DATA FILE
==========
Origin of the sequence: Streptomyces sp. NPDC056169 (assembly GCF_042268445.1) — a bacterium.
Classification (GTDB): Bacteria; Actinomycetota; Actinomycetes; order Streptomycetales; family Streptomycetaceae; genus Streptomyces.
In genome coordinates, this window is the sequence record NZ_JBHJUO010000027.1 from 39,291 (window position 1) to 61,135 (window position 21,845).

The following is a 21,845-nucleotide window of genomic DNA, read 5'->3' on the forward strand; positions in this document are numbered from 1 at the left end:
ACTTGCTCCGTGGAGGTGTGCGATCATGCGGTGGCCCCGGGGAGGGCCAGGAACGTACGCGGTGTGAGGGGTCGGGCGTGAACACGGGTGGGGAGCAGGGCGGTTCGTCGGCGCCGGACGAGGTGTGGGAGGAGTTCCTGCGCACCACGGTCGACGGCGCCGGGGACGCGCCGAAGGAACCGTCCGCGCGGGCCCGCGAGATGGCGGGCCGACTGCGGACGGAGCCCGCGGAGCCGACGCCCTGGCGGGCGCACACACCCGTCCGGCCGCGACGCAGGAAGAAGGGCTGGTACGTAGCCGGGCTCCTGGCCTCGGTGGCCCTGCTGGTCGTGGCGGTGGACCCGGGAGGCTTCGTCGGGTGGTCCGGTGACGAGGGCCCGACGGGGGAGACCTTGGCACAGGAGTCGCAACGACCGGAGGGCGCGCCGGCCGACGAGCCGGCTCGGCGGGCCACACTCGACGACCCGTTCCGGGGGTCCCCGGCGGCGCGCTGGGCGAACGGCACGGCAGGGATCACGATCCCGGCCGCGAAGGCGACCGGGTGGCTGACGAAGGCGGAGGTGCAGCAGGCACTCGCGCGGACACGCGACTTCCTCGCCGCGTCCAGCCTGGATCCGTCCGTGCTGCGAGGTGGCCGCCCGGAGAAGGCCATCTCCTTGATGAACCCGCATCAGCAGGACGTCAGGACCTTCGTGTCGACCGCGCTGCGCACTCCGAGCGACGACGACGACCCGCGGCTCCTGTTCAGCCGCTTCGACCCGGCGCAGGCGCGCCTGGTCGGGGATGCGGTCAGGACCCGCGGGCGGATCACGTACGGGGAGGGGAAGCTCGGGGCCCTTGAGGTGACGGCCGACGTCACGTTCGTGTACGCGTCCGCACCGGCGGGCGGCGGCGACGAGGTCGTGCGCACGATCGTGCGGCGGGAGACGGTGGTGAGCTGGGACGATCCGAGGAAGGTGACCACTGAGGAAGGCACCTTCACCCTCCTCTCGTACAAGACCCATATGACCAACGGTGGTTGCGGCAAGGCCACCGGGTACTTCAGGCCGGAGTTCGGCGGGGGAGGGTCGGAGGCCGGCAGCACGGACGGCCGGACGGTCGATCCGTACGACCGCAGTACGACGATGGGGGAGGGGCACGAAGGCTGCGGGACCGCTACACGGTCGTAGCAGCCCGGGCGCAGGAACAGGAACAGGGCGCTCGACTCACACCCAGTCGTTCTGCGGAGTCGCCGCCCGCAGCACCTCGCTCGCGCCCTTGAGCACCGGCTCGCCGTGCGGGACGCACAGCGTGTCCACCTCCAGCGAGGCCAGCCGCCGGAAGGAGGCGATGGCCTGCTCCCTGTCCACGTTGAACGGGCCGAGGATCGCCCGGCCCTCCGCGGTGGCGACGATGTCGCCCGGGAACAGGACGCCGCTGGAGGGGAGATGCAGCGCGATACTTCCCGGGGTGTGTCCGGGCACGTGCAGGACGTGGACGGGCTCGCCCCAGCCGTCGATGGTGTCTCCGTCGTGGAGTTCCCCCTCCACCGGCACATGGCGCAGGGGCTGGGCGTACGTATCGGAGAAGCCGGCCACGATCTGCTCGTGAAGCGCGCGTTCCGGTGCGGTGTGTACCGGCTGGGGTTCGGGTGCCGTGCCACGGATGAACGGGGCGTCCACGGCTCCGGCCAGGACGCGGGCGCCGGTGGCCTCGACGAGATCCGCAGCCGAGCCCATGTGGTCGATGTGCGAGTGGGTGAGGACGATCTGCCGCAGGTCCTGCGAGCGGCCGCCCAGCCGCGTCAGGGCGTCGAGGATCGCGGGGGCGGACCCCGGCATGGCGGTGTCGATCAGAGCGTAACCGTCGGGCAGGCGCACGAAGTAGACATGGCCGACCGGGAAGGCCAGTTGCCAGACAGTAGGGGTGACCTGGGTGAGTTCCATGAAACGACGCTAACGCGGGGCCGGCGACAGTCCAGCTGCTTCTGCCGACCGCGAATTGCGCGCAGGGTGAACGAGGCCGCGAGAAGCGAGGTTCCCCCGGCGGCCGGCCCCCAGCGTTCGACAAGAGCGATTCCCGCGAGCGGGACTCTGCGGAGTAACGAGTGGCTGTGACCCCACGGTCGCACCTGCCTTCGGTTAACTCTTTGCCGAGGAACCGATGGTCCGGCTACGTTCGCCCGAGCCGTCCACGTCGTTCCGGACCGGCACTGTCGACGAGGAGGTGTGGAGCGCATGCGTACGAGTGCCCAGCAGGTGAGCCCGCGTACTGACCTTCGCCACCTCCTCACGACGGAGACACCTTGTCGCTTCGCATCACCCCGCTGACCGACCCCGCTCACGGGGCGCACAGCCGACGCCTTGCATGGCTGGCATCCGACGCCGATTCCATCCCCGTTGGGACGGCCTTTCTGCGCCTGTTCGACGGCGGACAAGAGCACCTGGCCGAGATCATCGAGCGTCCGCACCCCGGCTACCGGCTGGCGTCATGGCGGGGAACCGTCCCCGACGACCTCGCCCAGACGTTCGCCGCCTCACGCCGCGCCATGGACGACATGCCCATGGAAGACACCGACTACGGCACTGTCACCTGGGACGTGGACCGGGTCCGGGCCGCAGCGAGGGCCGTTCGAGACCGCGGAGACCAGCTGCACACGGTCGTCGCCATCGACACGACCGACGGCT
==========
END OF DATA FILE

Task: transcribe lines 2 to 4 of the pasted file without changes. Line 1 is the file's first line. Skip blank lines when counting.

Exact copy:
Classification (GTDB): Bacteria; Actinomycetota; Actinomycetes; order Streptomycetales; family Streptomycetaceae; genus Streptomyces.
In genome coordinates, this window is the sequence record NZ_JBHJUO010000027.1 from 39,291 (window position 1) to 61,135 (window position 21,845).

The following is a 21,845-nucleotide window of genomic DNA, read 5'->3' on the forward strand; positions in this document are numbered from 1 at the left end: